The reason I am cool with this experiment is because the products are based on real, wholesome foods, not lab chemicals or “supplements”.

Again, you make a lot of really great points.


Couple not-so-quick comments…

If you’re eating a well-balanced diet, you don’t need any of these supplements. Taking random supplements can be harmful as you can suffer from overdoses even from essential vitamins and minerals which is why doctors don’t even recommend multi-vitamins. If you have a blood test and learn you are deficient, you don’t need expensive brand-name supplements as “Organic” magnesium will be the same as generic magnesium.

As to any experiment, I think they’re bound to favour these vendors. With a sample size of one, you have to be very creative to sort out the placebo effect from any therapeutic benefits. The mere fact of making any change like taking supplements will make people feel a little better (the Hawthorne Effect). If you do happen to make progress over the next few months, many people will incorrectly attribute the change to the supplements yet if you get injured or have setbacks, few people will blame the supplement so it’s head I win, tails you lose.

As to the shiny labels, bold but meaningless claims (anti-aging really?) and buzzwords (“antioxidants”), it looks like an attempt to sell you a brand not a product.

BTW: “organic” is not a recipe for safety and is often a code-phrase for *reduced* regulation and safety. Supplements may contain herbs which are biologically active and this always means there’s a chance of side-effects. In fact, if there’s no chance of side-effects, there’s no chance of any positive benefit either – that’s a biological truism. Since herbal supplements fall into a regulatory grey area and don’t required FDA approval, it can be very difficult to know exactly what you’re taking.

As an example, there was a so-called homeopathic cold medicine Zicam which was making people permanently lose their sense of smell and taste (no joke, with real quality of life issues). Homeopathic preparations are supposed to be formed by taking a toxin and diluting it into non-existence and selling the resulting water but of course this doesn’t have any medical benefit so companies were secretly including additional chemicals. If anything, consumers should be even more sceptical of herbal supplements and homeopathy because there’s very little regulation and quality control.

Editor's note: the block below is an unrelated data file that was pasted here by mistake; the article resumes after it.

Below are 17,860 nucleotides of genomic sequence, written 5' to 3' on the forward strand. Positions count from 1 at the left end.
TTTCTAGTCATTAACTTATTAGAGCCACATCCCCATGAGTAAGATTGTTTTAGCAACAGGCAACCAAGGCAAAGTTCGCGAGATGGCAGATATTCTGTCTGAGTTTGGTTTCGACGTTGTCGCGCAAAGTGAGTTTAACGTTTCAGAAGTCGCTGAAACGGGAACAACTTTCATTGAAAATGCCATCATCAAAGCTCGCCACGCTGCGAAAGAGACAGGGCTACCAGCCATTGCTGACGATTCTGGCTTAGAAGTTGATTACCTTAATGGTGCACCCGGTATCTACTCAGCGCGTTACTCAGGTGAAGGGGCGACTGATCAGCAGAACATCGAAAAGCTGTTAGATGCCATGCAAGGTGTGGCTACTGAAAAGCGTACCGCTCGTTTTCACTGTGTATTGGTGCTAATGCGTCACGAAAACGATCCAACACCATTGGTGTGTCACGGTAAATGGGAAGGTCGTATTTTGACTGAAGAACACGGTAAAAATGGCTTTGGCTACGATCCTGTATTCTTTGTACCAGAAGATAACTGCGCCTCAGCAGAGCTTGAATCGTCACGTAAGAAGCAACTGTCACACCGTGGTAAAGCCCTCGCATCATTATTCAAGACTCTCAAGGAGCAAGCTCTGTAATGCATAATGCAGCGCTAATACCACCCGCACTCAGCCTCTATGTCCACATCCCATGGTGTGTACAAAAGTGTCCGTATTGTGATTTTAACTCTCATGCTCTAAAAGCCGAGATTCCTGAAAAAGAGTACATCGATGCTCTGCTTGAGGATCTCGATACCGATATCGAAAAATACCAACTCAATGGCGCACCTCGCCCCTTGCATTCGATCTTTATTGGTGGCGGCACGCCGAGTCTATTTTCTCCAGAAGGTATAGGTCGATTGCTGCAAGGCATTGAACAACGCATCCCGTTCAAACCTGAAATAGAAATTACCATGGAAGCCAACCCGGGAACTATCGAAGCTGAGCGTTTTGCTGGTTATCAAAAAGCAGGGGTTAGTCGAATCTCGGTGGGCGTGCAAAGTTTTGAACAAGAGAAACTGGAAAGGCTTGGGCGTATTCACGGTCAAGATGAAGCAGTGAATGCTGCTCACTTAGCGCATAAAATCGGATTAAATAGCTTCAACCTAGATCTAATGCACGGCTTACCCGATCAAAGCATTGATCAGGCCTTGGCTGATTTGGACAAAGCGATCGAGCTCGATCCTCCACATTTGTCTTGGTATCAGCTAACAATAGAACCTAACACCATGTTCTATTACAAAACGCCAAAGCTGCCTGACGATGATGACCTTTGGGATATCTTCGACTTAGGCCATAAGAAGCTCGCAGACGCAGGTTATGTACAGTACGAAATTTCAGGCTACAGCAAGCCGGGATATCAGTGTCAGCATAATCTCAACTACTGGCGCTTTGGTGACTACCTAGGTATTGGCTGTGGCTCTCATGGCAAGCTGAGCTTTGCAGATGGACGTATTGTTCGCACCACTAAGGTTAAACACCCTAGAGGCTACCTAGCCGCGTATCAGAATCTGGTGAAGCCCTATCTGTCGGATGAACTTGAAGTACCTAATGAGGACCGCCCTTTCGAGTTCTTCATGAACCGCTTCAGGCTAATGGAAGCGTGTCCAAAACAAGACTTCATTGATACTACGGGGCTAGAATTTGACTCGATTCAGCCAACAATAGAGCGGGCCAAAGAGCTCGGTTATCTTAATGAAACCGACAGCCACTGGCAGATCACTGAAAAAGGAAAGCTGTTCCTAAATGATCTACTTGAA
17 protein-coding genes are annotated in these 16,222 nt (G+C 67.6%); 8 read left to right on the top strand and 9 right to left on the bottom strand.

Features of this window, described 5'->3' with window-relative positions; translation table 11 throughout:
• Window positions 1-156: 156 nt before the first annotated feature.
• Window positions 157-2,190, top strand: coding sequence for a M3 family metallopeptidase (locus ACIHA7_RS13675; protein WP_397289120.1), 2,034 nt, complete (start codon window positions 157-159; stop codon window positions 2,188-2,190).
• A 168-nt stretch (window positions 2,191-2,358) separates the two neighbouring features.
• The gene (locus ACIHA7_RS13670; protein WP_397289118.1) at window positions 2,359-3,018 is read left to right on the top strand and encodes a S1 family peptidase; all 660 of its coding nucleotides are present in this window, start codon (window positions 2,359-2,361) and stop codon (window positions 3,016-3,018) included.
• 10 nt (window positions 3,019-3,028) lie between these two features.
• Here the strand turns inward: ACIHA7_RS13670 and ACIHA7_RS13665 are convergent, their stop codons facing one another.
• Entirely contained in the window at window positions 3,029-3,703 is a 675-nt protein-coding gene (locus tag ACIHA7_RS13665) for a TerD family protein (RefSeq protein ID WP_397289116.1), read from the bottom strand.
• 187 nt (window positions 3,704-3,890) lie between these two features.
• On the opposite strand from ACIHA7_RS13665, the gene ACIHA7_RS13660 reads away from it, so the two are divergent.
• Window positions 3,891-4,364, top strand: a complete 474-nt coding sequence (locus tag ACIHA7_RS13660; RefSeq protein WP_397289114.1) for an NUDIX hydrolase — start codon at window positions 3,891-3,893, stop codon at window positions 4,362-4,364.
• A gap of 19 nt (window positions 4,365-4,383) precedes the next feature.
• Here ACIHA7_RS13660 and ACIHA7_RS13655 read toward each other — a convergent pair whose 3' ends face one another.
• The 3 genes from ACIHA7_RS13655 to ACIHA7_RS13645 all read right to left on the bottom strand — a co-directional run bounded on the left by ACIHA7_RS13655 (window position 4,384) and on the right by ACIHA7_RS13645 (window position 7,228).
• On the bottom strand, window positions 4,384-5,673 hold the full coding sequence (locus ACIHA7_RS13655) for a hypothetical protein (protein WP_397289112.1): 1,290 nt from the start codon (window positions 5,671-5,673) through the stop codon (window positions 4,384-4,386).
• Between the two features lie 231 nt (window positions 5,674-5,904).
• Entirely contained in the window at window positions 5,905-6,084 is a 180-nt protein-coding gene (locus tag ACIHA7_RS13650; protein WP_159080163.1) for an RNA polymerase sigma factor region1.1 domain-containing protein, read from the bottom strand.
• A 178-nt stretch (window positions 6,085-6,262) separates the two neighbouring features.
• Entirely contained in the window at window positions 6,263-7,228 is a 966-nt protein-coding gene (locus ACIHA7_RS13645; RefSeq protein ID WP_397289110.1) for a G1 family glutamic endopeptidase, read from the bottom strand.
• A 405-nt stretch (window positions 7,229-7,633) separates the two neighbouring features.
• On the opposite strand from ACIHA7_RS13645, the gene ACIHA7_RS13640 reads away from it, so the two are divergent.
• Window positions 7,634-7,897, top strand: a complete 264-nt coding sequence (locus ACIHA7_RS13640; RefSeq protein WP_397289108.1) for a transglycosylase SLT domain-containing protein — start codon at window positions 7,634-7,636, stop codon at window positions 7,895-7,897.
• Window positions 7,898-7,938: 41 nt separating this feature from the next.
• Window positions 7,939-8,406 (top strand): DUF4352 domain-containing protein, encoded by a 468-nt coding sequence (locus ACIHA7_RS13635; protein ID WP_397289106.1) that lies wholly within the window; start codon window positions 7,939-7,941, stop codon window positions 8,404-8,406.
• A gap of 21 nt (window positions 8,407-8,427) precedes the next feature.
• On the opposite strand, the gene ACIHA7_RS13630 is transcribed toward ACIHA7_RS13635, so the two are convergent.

My advice (and I’m not a doctor) is to only take supplements on the advice of a real doctor and only to deal with specific medical conditions. Treat them as medicines, not as a candy.

I take the Natural Calm. When I was hit with sciatica-like nerve pain pretty badly a few years ago I did some research and found that magnesium might be an issue. I found the Natural Calm and I think it did help. I still use it every day. Be careful, if you take too much it will give you the runs. :-)



Never heard of them but looking forward to your reports. I’m thinking they are expensive but will take a spin around the web to check them out

AJ Johnson


I value your opinions and insights. Please continue documenting your experiences with running supplements, shoes,
equipment. I will read your notes and be informed.
Thank you for sharing your running life with the list.